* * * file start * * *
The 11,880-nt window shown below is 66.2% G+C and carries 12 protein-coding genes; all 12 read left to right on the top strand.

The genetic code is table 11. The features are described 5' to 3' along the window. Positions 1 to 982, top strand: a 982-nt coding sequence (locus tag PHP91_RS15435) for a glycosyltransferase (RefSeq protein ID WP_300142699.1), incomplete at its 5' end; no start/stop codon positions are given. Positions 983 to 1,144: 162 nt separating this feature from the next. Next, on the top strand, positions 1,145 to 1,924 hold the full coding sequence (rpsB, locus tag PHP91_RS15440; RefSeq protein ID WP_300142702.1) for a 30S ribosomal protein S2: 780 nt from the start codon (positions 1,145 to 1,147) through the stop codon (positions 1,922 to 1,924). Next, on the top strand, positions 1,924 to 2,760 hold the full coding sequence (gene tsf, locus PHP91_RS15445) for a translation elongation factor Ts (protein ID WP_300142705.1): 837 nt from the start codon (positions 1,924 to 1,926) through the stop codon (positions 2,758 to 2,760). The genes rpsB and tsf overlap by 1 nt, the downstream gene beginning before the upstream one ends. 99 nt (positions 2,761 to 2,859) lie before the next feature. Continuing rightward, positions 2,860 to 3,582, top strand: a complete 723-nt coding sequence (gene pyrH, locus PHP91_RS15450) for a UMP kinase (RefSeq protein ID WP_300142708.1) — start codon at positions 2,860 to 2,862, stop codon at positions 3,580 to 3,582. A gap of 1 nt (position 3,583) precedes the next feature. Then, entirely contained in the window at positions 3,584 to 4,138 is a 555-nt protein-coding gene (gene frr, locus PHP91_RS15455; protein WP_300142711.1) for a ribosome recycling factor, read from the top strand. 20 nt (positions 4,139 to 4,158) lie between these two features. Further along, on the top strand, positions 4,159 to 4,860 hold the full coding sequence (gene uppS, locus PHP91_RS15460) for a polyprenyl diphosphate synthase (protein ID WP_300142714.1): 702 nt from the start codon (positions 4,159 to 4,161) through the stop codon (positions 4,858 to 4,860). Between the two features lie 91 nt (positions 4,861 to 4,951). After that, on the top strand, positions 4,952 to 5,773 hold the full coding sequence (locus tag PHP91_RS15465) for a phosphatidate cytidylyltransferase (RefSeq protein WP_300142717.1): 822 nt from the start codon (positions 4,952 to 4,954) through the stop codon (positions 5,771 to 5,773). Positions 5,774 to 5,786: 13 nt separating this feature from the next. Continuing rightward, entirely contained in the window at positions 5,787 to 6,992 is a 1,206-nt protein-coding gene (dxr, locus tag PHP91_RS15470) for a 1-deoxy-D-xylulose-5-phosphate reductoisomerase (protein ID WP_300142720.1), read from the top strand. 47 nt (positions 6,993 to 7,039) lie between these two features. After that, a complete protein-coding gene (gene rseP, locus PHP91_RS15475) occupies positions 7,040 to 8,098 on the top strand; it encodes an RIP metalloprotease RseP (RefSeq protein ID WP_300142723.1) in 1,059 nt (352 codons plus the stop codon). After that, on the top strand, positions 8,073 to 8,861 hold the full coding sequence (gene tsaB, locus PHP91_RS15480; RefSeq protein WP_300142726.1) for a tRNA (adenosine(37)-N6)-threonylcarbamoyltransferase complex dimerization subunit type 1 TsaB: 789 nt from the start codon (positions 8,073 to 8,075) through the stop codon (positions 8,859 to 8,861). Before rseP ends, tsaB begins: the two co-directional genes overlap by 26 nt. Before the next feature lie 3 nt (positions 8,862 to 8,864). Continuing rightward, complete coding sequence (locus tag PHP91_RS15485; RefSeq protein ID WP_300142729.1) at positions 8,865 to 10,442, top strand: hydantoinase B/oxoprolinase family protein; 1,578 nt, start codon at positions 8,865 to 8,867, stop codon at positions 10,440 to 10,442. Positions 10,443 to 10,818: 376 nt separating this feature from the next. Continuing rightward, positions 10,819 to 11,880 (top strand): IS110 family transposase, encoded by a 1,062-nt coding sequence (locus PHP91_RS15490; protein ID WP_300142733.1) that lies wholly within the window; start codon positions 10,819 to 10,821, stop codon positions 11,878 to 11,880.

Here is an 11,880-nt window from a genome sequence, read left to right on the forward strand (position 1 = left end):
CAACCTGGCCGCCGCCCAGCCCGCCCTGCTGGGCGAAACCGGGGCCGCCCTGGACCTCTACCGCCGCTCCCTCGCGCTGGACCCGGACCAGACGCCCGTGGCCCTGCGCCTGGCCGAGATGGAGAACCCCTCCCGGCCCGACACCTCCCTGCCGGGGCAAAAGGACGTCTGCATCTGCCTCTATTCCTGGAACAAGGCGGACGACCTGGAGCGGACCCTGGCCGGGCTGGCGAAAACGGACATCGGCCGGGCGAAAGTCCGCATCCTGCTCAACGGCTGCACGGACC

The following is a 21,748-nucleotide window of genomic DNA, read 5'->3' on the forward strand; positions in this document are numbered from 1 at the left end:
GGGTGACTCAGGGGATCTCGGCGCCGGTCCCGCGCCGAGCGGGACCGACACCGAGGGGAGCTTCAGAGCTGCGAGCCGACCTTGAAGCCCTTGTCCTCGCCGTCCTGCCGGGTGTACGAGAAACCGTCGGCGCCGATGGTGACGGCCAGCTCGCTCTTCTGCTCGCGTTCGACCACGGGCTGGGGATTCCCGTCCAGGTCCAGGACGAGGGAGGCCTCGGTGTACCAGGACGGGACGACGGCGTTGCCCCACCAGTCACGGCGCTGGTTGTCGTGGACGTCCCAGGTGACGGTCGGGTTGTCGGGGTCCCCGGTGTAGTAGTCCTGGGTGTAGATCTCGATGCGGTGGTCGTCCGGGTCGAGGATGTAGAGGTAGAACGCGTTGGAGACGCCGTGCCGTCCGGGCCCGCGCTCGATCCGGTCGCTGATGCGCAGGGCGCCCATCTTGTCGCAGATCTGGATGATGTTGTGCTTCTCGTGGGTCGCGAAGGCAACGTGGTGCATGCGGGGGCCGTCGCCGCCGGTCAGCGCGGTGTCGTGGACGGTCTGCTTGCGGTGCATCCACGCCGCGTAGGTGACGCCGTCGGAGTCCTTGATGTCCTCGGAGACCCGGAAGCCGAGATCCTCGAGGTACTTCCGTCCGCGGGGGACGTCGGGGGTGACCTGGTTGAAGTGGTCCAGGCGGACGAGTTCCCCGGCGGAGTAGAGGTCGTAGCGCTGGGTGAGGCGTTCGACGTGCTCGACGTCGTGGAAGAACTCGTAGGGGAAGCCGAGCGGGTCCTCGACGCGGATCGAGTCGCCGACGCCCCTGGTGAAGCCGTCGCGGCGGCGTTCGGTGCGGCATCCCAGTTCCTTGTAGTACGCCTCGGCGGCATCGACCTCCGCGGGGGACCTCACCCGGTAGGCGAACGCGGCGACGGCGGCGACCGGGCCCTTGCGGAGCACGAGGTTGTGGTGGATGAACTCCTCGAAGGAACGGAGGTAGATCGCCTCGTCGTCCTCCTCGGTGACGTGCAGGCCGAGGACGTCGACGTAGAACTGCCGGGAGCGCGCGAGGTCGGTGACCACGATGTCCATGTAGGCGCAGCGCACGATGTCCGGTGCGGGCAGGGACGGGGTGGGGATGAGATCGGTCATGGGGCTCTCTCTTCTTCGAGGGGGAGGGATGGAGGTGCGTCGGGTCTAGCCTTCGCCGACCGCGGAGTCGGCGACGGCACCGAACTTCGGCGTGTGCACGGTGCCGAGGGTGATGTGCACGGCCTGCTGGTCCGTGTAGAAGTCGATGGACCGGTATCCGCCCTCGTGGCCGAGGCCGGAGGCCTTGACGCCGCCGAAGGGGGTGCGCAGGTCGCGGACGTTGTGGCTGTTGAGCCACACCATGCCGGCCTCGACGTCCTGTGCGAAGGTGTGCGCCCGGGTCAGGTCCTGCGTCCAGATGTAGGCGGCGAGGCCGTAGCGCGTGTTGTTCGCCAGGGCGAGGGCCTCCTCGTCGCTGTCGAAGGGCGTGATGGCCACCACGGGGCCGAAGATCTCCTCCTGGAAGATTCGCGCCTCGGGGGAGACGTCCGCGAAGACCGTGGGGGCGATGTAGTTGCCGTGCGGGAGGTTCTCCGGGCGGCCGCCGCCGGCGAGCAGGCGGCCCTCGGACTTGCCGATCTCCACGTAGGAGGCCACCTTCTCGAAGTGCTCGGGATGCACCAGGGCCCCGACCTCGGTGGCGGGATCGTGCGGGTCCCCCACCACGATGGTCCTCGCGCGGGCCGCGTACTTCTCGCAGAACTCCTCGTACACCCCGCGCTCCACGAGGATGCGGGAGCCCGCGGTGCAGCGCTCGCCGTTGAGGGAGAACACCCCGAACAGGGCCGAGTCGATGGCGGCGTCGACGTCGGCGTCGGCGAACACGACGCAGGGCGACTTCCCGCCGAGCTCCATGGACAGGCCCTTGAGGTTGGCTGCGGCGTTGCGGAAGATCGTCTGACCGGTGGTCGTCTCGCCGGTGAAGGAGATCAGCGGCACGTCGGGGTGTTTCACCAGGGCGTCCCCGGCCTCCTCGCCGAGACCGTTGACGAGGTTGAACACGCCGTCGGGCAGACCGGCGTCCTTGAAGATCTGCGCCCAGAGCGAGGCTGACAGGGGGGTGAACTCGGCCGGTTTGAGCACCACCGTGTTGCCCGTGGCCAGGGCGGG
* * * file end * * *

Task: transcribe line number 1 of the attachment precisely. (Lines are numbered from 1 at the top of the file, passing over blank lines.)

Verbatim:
The 11,880-nt window shown below is 66.2% G+C and carries 12 protein-coding genes; all 12 read left to right on the top strand.